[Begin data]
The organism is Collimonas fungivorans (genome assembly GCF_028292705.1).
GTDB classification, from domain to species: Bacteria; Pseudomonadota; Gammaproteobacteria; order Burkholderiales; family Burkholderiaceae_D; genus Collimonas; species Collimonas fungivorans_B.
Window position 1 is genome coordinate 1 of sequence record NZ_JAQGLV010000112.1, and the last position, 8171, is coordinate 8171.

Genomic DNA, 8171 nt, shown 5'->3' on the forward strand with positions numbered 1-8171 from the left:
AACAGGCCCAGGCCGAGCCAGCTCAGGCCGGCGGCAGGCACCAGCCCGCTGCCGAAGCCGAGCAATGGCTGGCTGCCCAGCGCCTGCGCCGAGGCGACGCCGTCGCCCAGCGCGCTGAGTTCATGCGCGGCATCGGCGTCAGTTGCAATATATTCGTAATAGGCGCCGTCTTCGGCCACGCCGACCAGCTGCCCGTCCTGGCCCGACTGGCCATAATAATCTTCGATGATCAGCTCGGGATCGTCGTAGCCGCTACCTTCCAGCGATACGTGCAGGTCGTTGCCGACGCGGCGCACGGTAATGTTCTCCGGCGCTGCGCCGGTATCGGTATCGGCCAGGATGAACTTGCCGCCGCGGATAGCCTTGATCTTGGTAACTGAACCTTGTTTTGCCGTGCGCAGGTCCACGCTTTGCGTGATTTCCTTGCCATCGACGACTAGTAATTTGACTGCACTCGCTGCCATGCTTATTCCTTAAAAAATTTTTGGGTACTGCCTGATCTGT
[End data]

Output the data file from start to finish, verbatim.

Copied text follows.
The organism is Collimonas fungivorans (genome assembly GCF_028292705.1).
GTDB classification, from domain to species: Bacteria; Pseudomonadota; Gammaproteobacteria; order Burkholderiales; family Burkholderiaceae_D; genus Collimonas; species Collimonas fungivorans_B.
Window position 1 is genome coordinate 1 of sequence record NZ_JAQGLV010000112.1, and the last position, 8171, is coordinate 8171.

Genomic DNA, 8171 nt, shown 5'->3' on the forward strand with positions numbered 1-8171 from the left:
AACAGGCCCAGGCCGAGCCAGCTCAGGCCGGCGGCAGGCACCAGCCCGCTGCCGAAGCCGAGCAATGGCTGGCTGCCCAGCGCCTGCGCCGAGGCGACGCCGTCGCCCAGCGCGCTGAGTTCATGCGCGGCATCGGCGTCAGTTGCAATATATTCGTAATAGGCGCCGTCTTCGGCCACGCCGACCAGCTGCCCGTCCTGGCCCGACTGGCCATAATAATCTTCGATGATCAGCTCGGGATCGTCGTAGCCGCTACCTTCCAGCGATACGTGCAGGTCGTTGCCGACGCGGCGCACGGTAATGTTCTCCGGCGCTGCGCCGGTATCGGTATCGGCCAGGATGAACTTGCCGCCGCGGATAGCCTTGATCTTGGTAACTGAACCTTGTTTTGCCGTGCGCAGGTCCACGCTTTGCGTGATTTCCTTGCCATCGACGACTAGTAATTTGACTGCACTCGCTGCCATGCTTATTCCTTAAAAAATTTTTGGGTACTGCCTGATCTGT